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Officials confirm bin Laden's voice on tape

Osama bin Laden in file photo
Osama bin Laden in file photo

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Audiotape allegedly has bin Laden praising recent attacks in Bali and Moscow.
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April 11, 2002, Tunisian island of Djerba
Bombing of Ghriba synagogue kills more than 20 people, mostly German tourists.
May 8, Karachi, Pakistan
Suicide car bomber kills 11 French navy experts and two Pakistanis.
October 6, off Yemen coast
Explosive-packed boat attacks French tanker, killing one crewman.
October 8, Kuwait island Failaka
Two Kuwaiti civilians fire on U.S. Marines, killing one and wounding another.
October 12, Indonesia island of Bali
Bombings at nightclubs kill at least 180 people.
October 23-26, Moscow, Russia
Chechen gunmen hold several hundred hostages inside theater. More than 100 killed, mostly by gas used by Russian Special Forces.

WASHINGTON (CNN) -- U.S. intelligence officials have formally concluded that the voice on the audiotape broadcast last week by the Qatar-based, Arabic-language TV network Al-Jazeera is "almost certainly the voice of Osama bin Laden" and that it was recorded in the last several weeks.

Officials said that although they believe the tape is genuine, they have no way to be sure "with 100 percent certainty."

But an official said, "There is no reason to believe that the tape was manufactured or altered."

White House spokesman Scott McClellan confirmed these conclusions and said the audiotape "is a reminder that we are at war on terrorism."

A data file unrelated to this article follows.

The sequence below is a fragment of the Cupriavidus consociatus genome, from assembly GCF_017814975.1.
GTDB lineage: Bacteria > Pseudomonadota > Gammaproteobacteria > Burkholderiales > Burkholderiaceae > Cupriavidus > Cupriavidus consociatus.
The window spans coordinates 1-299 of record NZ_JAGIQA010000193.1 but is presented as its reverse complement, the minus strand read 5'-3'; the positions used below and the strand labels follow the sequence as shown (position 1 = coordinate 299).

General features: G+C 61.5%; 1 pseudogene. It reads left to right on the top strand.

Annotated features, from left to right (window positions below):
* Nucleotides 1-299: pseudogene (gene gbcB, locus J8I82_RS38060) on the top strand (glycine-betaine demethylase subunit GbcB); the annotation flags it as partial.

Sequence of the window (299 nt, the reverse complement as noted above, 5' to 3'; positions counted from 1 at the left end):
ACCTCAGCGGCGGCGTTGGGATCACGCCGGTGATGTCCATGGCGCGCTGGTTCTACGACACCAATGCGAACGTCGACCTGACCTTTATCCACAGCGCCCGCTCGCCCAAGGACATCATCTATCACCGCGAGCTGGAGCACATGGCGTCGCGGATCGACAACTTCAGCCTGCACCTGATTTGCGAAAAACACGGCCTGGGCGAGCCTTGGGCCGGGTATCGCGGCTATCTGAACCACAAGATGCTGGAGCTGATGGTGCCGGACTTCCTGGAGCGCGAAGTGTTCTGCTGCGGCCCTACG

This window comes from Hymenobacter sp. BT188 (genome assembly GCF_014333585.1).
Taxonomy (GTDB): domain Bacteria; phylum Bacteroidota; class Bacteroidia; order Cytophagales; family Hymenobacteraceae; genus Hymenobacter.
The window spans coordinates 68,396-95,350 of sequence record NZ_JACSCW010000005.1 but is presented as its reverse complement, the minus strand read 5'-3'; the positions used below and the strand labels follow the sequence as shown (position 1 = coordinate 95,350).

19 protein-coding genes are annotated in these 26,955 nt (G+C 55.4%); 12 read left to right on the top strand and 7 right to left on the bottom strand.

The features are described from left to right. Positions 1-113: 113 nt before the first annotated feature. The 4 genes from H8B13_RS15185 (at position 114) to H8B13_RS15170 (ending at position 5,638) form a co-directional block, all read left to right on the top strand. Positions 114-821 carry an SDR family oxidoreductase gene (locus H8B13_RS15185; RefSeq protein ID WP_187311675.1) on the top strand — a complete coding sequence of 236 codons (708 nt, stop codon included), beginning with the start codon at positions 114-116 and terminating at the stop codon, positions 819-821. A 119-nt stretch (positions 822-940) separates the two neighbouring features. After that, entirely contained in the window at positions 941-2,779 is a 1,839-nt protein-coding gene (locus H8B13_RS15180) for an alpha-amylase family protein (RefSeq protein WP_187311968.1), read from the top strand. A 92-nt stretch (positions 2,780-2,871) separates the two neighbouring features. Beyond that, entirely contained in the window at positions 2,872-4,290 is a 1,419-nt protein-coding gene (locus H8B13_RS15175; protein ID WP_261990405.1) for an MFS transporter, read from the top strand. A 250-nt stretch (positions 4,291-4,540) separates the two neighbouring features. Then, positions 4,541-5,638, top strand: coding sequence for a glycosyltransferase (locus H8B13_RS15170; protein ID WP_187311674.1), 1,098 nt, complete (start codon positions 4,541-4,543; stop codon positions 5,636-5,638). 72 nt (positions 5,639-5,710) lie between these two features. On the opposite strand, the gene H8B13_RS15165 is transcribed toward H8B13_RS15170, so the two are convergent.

"It's a reminder that we need to continue doing everything we can to go after these terrorist networks and their leaders wherever they are. And we will," he said.

Linguists and translators have reviewed the tape, intelligence officials said, and it continues to be subjected to "highly sophisticated" technical analysis.

It is not known when the tape was recorded, but it refers to events as recent as October.

The tape also mentions ancient military campaigns, comparing U.S. Secretary of State Colin Powell and Vice President Dick Cheney to Holako, a Tatar who invaded Baghdad in the 13th century. It exhorts other countries not to cooperate with the United States.

"And here's Cheney and Powell, killing and destroying many in Baghdad, more than ... Holako, the king of the Tatars," the voice says on the tape. "So why are your governments allying themselves with America in attacking us in Afghanistan, especially to mention Britain, France, Italy, Canada, Germany and Australia?"

The speaker refers to the killings of Germans in Tunisia and French in Pakistan in the past year and to the bombing of a French tanker off Yemen, the killing of a U.S. Marine in Kuwait and the seizure of a Moscow theater by Chechen rebels.

In addition, a statement this month on a Web site linked to al Qaeda claimed responsibility for the October 12 bombing of a Bali nightclub that killed more than 180 people. The tape singles out Australia, which lost more people in the Bali attack than any other nation.

"Australia is the one that we have warned before not to participate in Afghanistan. Not to mention its continued awful chapter in East Timor," the tape says. "They ignored our warning, and they woke up to the sound of explosions in Bali, but the government pretended that they were not the target."

The latest tape also warns of more attacks and defends those threatened actions.

"Why is it acceptable for us to live with fear, murder, destruction, displacement, the orphaning of children and the widowing of women but peace, security and happiness should be for you?" the voice asks. "This is not fair. Now is the time to become equals. Just like you kill us, we will kill you."

CNN National Security Correspondent David Ensor contributed to this report.

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